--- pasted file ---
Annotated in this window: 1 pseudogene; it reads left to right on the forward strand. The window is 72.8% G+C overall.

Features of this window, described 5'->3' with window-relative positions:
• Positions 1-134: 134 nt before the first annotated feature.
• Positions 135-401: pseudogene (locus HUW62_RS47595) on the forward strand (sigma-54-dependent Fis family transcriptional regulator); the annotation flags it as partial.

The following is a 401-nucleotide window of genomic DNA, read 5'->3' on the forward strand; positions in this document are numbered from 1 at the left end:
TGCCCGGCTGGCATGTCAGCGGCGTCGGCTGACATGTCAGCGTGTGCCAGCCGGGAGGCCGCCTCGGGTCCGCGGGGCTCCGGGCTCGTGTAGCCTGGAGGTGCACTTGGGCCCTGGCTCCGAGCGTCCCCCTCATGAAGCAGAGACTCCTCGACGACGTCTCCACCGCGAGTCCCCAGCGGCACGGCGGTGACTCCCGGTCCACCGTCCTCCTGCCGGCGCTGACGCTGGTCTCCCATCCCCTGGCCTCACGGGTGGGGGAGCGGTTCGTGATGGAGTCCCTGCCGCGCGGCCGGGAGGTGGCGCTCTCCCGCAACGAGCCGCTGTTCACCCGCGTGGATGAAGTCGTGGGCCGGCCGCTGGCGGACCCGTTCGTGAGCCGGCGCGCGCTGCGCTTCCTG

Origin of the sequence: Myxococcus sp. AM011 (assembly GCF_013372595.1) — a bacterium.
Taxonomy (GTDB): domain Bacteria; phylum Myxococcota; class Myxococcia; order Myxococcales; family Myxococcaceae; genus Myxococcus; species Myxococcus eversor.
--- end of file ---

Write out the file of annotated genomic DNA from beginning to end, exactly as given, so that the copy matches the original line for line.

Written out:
Annotated in this window: 1 pseudogene; it reads left to right on the forward strand. The window is 72.8% G+C overall.

Features of this window, described 5'->3' with window-relative positions:
• Positions 1-134: 134 nt before the first annotated feature.
• Positions 135-401: pseudogene (locus HUW62_RS47595) on the forward strand (sigma-54-dependent Fis family transcriptional regulator); the annotation flags it as partial.

The following is a 401-nucleotide window of genomic DNA, read 5'->3' on the forward strand; positions in this document are numbered from 1 at the left end:
TGCCCGGCTGGCATGTCAGCGGCGTCGGCTGACATGTCAGCGTGTGCCAGCCGGGAGGCCGCCTCGGGTCCGCGGGGCTCCGGGCTCGTGTAGCCTGGAGGTGCACTTGGGCCCTGGCTCCGAGCGTCCCCCTCATGAAGCAGAGACTCCTCGACGACGTCTCCACCGCGAGTCCCCAGCGGCACGGCGGTGACTCCCGGTCCACCGTCCTCCTGCCGGCGCTGACGCTGGTCTCCCATCCCCTGGCCTCACGGGTGGGGGAGCGGTTCGTGATGGAGTCCCTGCCGCGCGGCCGGGAGGTGGCGCTCTCCCGCAACGAGCCGCTGTTCACCCGCGTGGATGAAGTCGTGGGCCGGCCGCTGGCGGACCCGTTCGTGAGCCGGCGCGCGCTGCGCTTCCTG

Origin of the sequence: Myxococcus sp. AM011 (assembly GCF_013372595.1) — a bacterium.
Taxonomy (GTDB): domain Bacteria; phylum Myxococcota; class Myxococcia; order Myxococcales; family Myxococcaceae; genus Myxococcus; species Myxococcus eversor.